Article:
3 helpful tips to avoid hacks from Lazarus Group and other crypto thieves

Temitope Akintade
3 helpful tips to avoid hacks from Lazarus Group and other crypto thieves

Those in the crypto community have been forced to become familiar with the North Korean Lazarus Group, a syndicate that continues to wreak havoc by perpetrating cyber attacks in the ecosystem. 

The syndicate has been associated with the major hacks and exploits recently and last week, they were reported to have stolen $340 million worth of cryptocurrencies so far in 2023 alone. 

Read also: North Korea’s Lazarus Group have stolen $340m worth of crypto in 2023; behind Stake and CoinEx hacks 

As they continue to grow into a global threat, it is important to understand the operations of Lazarus Group, know their operational tactics and devise means to avoid falling prey. 

The Lazarus Group is a North Korean state-sponsored hacking group, known for its sophisticated attacks linked to various cyberattacks and cybercriminal activities. Last year, Lazarus Group was tied to a number of high-profile cryptocurrency hacks, including the theft of $620 million from Axie Infinity bridge Ronin. 

Two weeks ago, the FBI attributed Lazarus Group to a $41 million hack of the crypto gambling site Stake, which was carried out through a spear-phishing campaign that targeted some of its employees. Also last week, blockchain security firm SlowMist said the $55 million hack crypto exchange CoinEx was carried out by the North Korean state-sponsored hackers.

North Korean Lazarus Group

Interestingly, what has been noticed about these attacks is that they involve social engineering and exploiting human error. In contrast to the expected pattern of hackers either gaining physical access to devices or brute forcing passwords, most hacks actually occur through phishing and social engineering.

In simpler terms, these attackers rely on human curiosity or greed to entice the victim.

The latest high profile to fall prey is tech billionaire Mark Cuban who lost almost a million dollars to crypto fraud, according to reports over the weekend. With how increasingly dangerous the trend is, we have come up with 3 simple guidelines to bolster the security of your digital assets substantially.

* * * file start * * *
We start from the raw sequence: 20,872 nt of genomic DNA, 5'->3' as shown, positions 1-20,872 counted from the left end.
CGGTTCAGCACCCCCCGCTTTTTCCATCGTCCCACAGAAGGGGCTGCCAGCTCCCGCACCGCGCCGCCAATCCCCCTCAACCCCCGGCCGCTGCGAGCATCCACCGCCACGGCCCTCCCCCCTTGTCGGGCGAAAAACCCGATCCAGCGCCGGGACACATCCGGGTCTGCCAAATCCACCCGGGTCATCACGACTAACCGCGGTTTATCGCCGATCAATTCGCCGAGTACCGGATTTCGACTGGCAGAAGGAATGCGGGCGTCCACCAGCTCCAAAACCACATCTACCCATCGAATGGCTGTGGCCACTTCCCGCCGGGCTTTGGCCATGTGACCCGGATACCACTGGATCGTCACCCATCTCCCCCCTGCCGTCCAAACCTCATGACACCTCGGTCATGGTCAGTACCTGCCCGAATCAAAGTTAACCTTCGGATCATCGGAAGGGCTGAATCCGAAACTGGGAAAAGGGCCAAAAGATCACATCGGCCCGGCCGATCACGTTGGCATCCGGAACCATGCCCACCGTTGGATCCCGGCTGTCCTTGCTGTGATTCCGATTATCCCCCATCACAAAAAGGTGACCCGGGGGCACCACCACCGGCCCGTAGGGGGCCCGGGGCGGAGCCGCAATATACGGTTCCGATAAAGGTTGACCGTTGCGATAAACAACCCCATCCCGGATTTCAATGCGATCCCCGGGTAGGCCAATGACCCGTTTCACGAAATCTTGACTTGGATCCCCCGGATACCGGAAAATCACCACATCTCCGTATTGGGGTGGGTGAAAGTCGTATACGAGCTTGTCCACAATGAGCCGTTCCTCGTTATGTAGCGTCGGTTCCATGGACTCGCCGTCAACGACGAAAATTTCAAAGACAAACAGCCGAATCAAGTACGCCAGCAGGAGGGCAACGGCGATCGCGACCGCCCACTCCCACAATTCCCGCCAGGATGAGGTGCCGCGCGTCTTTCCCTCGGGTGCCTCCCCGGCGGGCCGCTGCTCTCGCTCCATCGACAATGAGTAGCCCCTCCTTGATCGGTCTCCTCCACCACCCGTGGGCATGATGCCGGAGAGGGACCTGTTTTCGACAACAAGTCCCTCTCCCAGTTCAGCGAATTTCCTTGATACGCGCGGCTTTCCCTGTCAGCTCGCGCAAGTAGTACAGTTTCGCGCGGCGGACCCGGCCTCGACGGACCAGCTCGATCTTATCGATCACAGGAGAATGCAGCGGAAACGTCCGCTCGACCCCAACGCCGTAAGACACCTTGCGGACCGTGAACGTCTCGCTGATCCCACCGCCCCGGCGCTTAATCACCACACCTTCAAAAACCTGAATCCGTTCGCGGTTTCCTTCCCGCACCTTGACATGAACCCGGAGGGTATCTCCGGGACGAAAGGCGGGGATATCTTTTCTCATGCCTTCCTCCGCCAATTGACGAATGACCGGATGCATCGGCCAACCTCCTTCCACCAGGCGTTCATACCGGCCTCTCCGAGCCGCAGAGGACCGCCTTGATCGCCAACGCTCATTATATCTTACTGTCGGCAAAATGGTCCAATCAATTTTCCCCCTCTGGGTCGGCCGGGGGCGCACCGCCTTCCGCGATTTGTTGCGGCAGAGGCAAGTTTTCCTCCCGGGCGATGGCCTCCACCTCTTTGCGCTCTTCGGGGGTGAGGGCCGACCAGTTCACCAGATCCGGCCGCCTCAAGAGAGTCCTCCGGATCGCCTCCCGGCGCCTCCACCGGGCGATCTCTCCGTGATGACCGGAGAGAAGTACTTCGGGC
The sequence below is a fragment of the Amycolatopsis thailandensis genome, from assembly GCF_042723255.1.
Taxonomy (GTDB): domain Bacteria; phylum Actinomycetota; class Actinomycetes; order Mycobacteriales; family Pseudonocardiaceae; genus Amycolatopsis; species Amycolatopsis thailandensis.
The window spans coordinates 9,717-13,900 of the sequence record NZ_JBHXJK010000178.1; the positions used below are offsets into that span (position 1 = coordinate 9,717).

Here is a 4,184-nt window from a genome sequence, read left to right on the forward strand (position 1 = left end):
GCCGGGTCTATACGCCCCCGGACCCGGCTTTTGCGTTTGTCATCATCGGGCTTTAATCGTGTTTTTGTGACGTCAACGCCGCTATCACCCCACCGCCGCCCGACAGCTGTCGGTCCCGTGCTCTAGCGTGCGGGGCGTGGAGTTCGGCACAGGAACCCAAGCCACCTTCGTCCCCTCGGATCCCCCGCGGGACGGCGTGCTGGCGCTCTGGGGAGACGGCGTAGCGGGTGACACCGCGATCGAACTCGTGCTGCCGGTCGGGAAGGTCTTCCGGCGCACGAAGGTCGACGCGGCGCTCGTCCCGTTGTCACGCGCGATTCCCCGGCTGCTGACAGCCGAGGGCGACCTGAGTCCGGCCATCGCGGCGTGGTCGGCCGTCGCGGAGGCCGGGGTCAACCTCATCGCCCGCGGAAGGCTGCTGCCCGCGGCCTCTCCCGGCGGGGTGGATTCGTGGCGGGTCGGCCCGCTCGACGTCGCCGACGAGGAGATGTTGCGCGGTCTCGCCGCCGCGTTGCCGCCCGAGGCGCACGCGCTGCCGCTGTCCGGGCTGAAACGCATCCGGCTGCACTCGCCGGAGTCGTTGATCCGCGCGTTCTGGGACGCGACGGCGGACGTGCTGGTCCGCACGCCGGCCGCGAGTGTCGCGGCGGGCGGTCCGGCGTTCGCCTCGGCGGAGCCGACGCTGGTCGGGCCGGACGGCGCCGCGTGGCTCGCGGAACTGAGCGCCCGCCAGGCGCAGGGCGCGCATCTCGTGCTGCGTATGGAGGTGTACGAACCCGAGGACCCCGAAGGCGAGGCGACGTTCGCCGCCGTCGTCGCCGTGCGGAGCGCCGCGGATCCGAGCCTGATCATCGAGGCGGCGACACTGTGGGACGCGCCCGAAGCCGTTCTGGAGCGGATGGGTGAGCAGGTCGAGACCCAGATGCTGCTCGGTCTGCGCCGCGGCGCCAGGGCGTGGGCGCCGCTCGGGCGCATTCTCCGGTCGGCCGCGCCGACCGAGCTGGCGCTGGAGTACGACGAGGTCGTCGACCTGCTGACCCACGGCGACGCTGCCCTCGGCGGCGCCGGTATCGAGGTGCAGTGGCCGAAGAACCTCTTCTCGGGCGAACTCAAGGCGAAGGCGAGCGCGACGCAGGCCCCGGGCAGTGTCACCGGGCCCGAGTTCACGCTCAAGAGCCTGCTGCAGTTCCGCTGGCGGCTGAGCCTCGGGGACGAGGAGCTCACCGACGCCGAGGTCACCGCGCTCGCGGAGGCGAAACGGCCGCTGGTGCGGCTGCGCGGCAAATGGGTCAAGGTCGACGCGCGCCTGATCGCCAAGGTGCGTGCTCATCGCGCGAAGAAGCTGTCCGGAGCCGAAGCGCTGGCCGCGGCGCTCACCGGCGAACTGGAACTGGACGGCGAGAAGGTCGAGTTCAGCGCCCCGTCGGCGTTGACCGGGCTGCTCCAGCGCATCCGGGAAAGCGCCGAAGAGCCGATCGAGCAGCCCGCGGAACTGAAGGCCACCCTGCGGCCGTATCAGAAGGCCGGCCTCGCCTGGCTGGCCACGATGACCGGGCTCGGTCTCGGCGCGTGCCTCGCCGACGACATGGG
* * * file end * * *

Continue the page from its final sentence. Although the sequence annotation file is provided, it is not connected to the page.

Two-factor authentication 

Two-factor authentication adds an extra layer of security by requiring not only a password but also something you possess, like your smartphone. When syndicates like Lazarus Group try to breach your defences, 2FA acts as an impenetrable barrier, making it exponentially harder for them to gain access.

Enabling 2FA on your crypto exchange accounts is straightforward. Just download an authenticator app (Google Authenticator is preferable), link it to your account, and that’s all. 

With this added layer of protection, you can rest easy knowing that even if your password falls into the wrong hands, your assets remain out of reach.

Hardware wallet usage 

Hardware wallets are physical devices that store your digital assets offline, rendering them impervious to online threats. By keeping your crypto away from the internet’s prying eyes, you eliminate the risk of remote hacks.

Self-custody wallets

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Hardware wallets are not directly connected to the internet, making them highly secure against online threats like phishing attacks or malware. They provide an extra layer of protection by keeping your private keys offline and away from potential hackers. One of the most popular hardware wallets is Enjin. 

To use a hardware wallet, simply transfer your crypto holdings onto the device, and store it in a secure place. Accessing your funds when needed is straightforward, ensuring that you remain in control of your wealth without exposing it to danger.

The Lazarus Group is known to lure victims through enticing links on social platforms. Therefore, it’s crucial to exercise caution when encountering suspicious links or offers.

Kaspersky prevents about 300,000 attacks on IoT devices in sub-Saharan Africa, provides safety tips for users (Lazarus Group

Before clicking on any link, scrutinize it for authenticity. Look out for typos or unusual URLs. Verify the source and be sceptical of too-good-to-be-true deals. If in doubt, reach out to the sender through a different channel to confirm the link’s legitimacy.


Defending your cryptocurrency investments from the North Korean Lazarus Group syndicate need not be a Herculean task. Implementing 2FA, using hardware wallets, and maintaining vigilance on social media can fortify your defences and keep your digital assets secure.

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